Video games remain one of the most unique opportunities to tell a story, in ways that no other medium can. Playing in an interactive world has so many chances to connect to the player in front of the screen and developers all over the world have been experimenting to find new ways to share their ideas. Empathy is one of these attempts, a first-person narrative about solving the mysteries of once flourishing society that now rests empty. The voices of the past will create whispers, eager to share their tale.
I was recently offered to check out an early preview of Empathy: Path of Whsipers on Steam. Iceberg Interactive has made some interesting games in the past and I was pretty intrigued about their Lovecraft-inspired Conarium when I saw it at PAX East in March. So, I accepted, eager to experience something unique from a studio that has shown a lot of promise here of late. Both games have that first-person story delivery, but while Conarium focuses on more of the horrible things conjured by the mind, Empathy: Path of Whispers deals in challenges of morality.
Players will be using a strange device that lets them hear echoes of the past. To do this, one must find an object that’s been sort of imprinted with a conversation or dialogue and then tune into it by adjusting the wavelengths on the device. This fairly simple act is achieved by scrolling the mouse wheel and flipping between three channels, which is the perfect way to convey this action using something just about every PC utilizes.
Aside from tuning in and listening to stories, players will also have to solve item puzzles. This is a more traditional approach to adventure game design and the instances in which I had to use an item were pretty straight forward. Use the crowbar on the covered manhole to get to the sewers, that kind of action. Pulling up the inventory is as simple as holding tab, scrolling to the item, and clicking on the object. This makes it easy to try many items quickly, without fumbling through screens.
While solving some simple puzzles and tracking down items are the bulk of the game, at least in the preview, a lot of the experience of Empathy comes in taking in the world and listening to the main character react and reveal more to the narrative. The world is a surreal approach, with floating platforms, dark skies, and structures dotting the horizon. Yet, the bulk of the areas I visited felt more lived in and possible, like a utopia in the clouds that was abandoned. Early on, I found a huge statue of Atlus holding a small town atop his shoulders. Immediately, I was reminded on that early descent into Rapture from Bioshock, which had me pretty excited. In fact, tracking down these story snippets feels a lot like finding the audio logs in the Bioshock series.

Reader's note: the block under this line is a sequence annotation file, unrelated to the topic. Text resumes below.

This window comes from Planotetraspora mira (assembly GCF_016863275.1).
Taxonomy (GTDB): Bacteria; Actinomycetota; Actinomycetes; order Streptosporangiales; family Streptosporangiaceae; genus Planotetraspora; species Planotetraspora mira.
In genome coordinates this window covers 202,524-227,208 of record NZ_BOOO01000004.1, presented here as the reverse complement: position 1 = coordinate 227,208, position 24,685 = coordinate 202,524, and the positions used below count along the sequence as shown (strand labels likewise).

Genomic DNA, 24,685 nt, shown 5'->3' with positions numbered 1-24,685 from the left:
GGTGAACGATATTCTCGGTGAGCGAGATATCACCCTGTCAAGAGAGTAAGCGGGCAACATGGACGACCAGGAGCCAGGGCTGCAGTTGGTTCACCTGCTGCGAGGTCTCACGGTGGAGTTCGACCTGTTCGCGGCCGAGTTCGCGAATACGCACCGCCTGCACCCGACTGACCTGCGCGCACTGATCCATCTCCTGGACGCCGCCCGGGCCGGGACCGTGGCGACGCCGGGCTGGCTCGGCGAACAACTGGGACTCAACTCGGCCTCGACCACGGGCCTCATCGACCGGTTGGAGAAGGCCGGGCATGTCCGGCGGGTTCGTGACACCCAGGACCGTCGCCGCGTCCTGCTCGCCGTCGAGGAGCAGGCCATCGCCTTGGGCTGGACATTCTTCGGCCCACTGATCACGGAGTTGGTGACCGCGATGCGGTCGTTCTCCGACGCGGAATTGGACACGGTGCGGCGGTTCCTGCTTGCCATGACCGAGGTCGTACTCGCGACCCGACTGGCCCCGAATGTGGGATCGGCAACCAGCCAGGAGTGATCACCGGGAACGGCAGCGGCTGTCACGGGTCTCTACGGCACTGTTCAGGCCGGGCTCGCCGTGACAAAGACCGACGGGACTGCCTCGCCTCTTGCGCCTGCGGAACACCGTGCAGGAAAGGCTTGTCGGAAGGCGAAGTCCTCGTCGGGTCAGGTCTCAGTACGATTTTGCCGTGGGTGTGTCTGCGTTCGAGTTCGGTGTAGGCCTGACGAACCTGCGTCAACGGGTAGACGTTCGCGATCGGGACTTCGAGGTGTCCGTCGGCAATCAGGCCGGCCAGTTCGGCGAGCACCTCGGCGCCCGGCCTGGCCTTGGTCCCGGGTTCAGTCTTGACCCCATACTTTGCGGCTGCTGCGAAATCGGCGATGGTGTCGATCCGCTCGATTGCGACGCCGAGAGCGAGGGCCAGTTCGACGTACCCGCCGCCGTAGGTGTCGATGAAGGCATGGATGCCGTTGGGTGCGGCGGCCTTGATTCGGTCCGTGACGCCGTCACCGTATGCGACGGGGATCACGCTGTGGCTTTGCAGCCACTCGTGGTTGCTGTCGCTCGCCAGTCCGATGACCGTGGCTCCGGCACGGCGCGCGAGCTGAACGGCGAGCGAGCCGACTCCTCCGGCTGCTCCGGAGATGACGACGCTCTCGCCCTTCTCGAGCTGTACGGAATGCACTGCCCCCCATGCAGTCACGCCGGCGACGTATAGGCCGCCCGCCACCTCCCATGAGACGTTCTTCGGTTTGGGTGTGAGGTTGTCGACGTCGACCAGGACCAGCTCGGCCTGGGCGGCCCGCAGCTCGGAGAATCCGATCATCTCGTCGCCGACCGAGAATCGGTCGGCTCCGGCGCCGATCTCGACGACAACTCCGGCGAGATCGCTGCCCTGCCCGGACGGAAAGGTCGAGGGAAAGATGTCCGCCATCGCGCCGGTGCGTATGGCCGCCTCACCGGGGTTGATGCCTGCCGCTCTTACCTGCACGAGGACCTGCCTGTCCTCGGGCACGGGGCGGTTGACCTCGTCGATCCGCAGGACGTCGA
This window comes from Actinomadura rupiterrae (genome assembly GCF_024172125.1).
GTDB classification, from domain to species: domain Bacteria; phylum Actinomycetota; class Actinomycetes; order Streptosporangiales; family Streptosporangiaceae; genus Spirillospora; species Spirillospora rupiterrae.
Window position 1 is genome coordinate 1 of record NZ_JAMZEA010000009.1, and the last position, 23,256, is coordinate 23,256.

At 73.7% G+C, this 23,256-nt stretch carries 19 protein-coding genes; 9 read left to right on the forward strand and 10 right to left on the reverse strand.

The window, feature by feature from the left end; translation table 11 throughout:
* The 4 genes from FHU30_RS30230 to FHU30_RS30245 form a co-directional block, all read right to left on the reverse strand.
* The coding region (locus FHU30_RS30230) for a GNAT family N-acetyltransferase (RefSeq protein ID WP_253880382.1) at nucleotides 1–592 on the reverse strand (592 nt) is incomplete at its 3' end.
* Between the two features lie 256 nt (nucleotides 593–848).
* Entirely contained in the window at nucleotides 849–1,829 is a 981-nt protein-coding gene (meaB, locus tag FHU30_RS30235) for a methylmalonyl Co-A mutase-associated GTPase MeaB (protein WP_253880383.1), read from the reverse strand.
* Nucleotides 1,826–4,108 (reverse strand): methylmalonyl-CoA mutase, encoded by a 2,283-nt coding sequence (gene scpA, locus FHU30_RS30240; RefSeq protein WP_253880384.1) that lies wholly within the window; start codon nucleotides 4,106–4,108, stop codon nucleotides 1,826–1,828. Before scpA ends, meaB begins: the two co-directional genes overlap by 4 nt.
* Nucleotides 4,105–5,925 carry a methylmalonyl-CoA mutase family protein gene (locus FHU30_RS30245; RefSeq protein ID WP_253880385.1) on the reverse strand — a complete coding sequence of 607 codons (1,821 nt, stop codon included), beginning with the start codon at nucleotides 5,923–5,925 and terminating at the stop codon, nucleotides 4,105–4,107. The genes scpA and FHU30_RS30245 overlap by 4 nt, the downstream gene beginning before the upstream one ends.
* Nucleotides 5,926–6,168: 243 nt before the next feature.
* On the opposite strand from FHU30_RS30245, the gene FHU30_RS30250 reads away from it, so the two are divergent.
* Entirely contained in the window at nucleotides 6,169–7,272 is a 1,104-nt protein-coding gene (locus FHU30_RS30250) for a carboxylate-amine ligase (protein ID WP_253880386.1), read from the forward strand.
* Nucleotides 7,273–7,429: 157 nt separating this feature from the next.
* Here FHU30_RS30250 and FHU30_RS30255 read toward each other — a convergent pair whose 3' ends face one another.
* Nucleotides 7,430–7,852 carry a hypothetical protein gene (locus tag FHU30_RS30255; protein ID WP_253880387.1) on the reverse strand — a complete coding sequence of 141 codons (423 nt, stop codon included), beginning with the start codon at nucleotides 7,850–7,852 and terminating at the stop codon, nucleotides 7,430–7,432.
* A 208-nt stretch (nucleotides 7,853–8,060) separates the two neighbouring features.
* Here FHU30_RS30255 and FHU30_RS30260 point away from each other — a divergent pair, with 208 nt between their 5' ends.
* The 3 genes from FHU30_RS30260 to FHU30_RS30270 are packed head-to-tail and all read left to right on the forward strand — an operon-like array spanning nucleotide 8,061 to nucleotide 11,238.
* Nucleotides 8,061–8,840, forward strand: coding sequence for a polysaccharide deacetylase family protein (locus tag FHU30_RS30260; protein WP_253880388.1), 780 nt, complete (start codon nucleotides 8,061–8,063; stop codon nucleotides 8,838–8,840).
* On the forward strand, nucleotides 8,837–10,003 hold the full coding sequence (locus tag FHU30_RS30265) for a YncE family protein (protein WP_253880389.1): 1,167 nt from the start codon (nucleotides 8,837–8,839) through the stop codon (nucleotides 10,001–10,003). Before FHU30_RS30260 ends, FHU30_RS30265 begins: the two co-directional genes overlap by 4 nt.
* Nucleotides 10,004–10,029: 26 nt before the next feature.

It’s kind of hard to even talk about what the story is about, as it is delivered in these smaller bites. To be honest, I’m not sure of the main storyline and I can’t remember any of the characters or exchanges. What ran through all of these audio clips though was moral dilemmas. Violence, regret, confusion, all of these emotions stemmed from decisions based on different morality stances. This fits into the title of the game, Empathy, making me believe there will be some greater tragedies at work.
Uncovering the mystery of this world is the main appeal of the game. It reminds me of games like Firewatch, focusing entirely on the story, with minimal input by the player. At the most complex moments, I was scanning areas for clues on how to progress or navigating a simple steam puzzle. Truly this is a game about exploring.
Unfortunately, there were a few moments in my time with the game that I am not as excited about. Tuning in with the device can sometimes be an exercise in frustration, with some taking me several minutes just to unlock the dialogue. I also found tracking down items with the device awkward. Players can do this by holding a button, showing an outline in the world that they slowly make their way towards. This doesn’t work as an overlay though, like say the Eagle Vision in Assassin’s Creed, one has to actually point the port of the device in that direction, putting the screen at an unnatural angle.
I also found myself running back and forth to the same areas. Some moments felt like busy work, just to get the next piece, only to run all the way back where I was prior to hit something that decided to unlock. The way Empathy treats navigation as a whole is rather lacking, but since this is a preview build, that could change. I would have loved some sort of map or a more clear way to understand that I had to go underground to get to the next tower. There were also moments of finding objects and the audio not playing, a bug surely, but once again, early builds will have that.
Narrative based games have went through a resurgence after the success of Telltale’s games and indie darlings like Night in the Woods or Firewatch. The indie space isn’t afraid to take risks on their stories and I feel like Empathy: Path of Whispers has something worth experiencing. It won’t be long till the game is available fully, so we shall see how the story develops throughout to be able to provide a more accurate criticism.
Empathy: Path of Whispers is coming to Steam on May 16th, 2017.
For more about Iceberg Interactive, check out their website.